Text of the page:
Me: Well I don't know him, he doesn't work here - and he's not here. Feel free to look around for him.
Guy: Oh no, what do I do?
Me: Well I don't know who he is, I'm sorry, I can't really help you.
Guy: *stands there*
Me: Do you want to leave a message of your name and number, and if a lost-looking Kevin shows up, I'll give it to him?
Guy: Okay! I'm Sebastian! Here's my number!
Me: Okay, no problem.
Sebastian: Thanks! *skips away merrily*

I now have an orange post-it note scribbled with Sebastian's number on it. And every-time a labourer walks in I ask, from across the loft-style studio: "Are you Kevin?"

And nobody is Kevin.

I also find it especially odd to take a message for someone who doesn't work here from someone who doesn't work here. 

Are you Kevin?

How stress affects your body.

Tuesday, October 27, 2015

Dog encouragement.

I love dogs. So much. More than any other thing. They make me happy, just by my looking at them! Sometimes I spot them while driving. One of my favourite things is when I'm in traffic and a car rolls up beside me and I'm face to face with a back-seat dog. It's even better when it's summer and our windows are down. Sometimes while out walking, I'll make a detour, just to walk by a nice-looking dog.

When I walk around down-town, I'll often see city dogs in little jackets or in bags. They always make me smile. City dogs are harder to impress, they're desensitized to new folks, since they see people all day long. It takes more work to engage them.

Last week I pretended to be interested in fancy headphones in order to walk into an urban wear store and pet a baby pit bull / american bull dog puppy. She was so cute. She was like a tiny barrel of muscles and puppy teeth.

I miss having a dog in my life. Sometimes I'll babysit my brother's dog, but it's not the same. I care about him a lot, and I take good care of him, but he's not mine. He's not my dog-buddy. He's like a third nephew. He's like the quietest, cleanest of them. He listens the best. Really.

What have I done?

On days that are a little bit harder on me, I'm then exponentially harder on myself. Today I feel I have very little professional/working value. I feel under-qualified. I feel unskilled. I feel like it's so much work, so much struggle just for the little calm I get out of my life. I will always live pay-check to pay-check. I will never be professionally successful.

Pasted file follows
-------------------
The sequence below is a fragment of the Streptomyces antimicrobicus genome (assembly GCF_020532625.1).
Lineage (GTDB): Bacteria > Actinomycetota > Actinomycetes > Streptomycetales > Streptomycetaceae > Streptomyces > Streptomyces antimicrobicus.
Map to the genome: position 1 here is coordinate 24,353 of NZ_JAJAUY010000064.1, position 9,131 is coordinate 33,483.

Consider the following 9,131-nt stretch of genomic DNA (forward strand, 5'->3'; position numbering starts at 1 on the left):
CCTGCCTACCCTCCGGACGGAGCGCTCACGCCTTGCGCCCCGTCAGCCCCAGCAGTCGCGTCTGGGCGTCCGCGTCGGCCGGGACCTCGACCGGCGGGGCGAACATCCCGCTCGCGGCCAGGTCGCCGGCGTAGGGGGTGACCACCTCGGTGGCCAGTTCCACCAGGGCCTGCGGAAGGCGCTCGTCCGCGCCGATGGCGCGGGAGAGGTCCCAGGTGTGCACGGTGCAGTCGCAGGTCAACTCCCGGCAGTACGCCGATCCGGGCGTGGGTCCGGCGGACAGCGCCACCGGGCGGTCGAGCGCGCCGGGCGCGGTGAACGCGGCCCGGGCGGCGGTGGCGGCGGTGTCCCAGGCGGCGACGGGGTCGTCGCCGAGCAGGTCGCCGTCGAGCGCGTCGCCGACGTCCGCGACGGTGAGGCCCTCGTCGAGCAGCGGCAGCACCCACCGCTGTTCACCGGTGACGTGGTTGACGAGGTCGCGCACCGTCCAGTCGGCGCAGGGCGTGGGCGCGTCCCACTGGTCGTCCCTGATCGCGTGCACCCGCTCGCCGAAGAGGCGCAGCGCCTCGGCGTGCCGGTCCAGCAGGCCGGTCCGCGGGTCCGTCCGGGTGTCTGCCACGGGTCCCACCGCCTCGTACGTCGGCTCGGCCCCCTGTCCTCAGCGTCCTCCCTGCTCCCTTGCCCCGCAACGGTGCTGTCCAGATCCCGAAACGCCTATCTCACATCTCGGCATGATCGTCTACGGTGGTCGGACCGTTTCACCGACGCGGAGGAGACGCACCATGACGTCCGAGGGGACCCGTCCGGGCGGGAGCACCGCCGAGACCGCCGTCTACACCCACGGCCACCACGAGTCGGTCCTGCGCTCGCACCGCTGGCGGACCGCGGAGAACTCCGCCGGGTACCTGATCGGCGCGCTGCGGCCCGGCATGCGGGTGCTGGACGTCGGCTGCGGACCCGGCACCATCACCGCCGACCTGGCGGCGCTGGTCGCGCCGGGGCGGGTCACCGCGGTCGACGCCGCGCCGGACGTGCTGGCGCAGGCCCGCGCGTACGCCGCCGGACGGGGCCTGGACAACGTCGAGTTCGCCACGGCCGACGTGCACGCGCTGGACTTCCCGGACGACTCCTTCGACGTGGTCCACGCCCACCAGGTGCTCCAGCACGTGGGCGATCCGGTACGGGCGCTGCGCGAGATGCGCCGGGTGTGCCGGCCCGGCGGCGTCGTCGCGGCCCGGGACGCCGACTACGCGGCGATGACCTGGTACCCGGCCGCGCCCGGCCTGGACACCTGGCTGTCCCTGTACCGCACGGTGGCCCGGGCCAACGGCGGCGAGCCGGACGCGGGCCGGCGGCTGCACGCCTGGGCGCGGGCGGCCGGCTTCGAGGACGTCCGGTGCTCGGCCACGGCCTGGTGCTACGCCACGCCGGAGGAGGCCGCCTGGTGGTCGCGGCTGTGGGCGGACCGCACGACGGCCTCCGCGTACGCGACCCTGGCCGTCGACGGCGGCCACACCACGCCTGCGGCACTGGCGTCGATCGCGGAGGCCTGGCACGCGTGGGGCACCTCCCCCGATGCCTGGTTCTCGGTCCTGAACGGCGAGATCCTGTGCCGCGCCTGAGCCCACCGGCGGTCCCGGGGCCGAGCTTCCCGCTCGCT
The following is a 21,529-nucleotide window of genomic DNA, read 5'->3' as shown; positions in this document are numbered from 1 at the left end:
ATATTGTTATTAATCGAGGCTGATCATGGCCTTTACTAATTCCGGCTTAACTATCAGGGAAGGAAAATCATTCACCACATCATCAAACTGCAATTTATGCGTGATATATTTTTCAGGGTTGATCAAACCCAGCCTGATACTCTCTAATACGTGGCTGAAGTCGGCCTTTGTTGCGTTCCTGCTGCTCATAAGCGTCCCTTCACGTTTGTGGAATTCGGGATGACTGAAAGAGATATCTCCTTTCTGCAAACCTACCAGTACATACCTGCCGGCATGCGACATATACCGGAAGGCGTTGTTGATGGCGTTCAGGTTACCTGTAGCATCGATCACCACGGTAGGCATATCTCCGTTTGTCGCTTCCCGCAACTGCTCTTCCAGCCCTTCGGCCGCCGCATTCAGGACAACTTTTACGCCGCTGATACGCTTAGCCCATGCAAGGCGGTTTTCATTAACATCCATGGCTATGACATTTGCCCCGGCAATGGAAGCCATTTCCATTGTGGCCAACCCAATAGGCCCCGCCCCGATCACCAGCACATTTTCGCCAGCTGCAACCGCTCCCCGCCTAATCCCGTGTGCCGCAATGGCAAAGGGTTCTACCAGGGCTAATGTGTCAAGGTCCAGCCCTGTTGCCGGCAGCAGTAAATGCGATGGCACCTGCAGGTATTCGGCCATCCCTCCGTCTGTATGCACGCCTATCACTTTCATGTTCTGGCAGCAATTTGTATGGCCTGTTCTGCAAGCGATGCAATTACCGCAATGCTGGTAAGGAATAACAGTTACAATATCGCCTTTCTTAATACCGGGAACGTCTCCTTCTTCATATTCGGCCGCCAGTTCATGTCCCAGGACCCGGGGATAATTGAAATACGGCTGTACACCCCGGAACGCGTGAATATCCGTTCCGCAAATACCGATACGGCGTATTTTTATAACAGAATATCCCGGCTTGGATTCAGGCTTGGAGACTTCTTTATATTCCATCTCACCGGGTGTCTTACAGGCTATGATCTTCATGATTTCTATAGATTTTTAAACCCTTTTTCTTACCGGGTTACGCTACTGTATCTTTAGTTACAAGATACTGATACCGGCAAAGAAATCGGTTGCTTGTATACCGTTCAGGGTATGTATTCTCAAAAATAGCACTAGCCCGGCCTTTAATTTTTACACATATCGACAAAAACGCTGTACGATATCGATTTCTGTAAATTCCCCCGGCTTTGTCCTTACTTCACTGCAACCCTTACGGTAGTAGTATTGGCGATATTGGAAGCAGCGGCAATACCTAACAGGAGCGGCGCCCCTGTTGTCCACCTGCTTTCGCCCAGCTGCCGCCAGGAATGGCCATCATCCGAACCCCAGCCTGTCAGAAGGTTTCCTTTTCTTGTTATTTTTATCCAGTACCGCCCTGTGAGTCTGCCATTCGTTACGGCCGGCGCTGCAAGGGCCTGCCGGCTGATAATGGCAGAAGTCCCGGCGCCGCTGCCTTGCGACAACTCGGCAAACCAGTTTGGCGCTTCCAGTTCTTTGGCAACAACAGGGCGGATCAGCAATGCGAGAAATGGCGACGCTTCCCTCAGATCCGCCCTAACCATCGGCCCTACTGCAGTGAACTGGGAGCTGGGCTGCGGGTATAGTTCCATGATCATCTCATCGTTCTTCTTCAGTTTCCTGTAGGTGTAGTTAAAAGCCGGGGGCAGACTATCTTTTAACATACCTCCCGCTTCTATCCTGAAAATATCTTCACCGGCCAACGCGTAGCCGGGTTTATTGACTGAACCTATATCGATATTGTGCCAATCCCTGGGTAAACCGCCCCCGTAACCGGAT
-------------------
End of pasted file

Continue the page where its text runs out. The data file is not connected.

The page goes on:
So, on a day like today, this image poked me. For a long time, my life-language has been one of survival. And on bad days, that's enough. 

Monday, October 26, 2015

Some Monday niceness.

Just a little bit of encouragement.

Things this cute exist in our world!


Friday, October 23, 2015

Furiously Happy.

I just finished reading Furiously Happy: A Funny Book About Horrible Things, by Jenny Lawson. You may know Lawson by the moniker The Bloggess, under which she also tweets.

Here she is on Canada AM, promoting the book recently.

Reading Furiously Happy has been my introduction to Lawson. I laughed so hard on the bus once I had to hide my face in my scarf because I couldn't control the noises I was making, or the contorting of my face.

Stories involving shit do that to me. 

Lawson writes about her struggles with mental illness, namely anxiety and depression, but also trichotillomania and a few other disorders. So this book had a lot going for it. First, the cover "had me at hello," second, the book was by a woman living with mental illness, and third, she's funny. It's like the Three Musketeers of being right for me. 

First thing's first. The fucking cover.

Lawson's dad is a taxidermist, so taxidermy is an art form / skill she appreciates. The expression on this poor little guys face though, is just so extremely fantastic. I can't look away from it. Whoever made her this (she mentions it in the book) is just so successful.

Overall the book is funny, it's collection of stories and essays from her point of view. For me, I especially appreciate it because it's a woman, who is funny and who is writing, and is also ill. She's more than just one thing. She has many identifiers. She, like me, is funny. But being funny doesn't save you from feeling like shit, and being in pain.

She's pretty honest about her struggles, and every story that makes the best seller lists and features mental illness, comedy, and a woman's voice (three things that are rare as is) is a win for me and my team.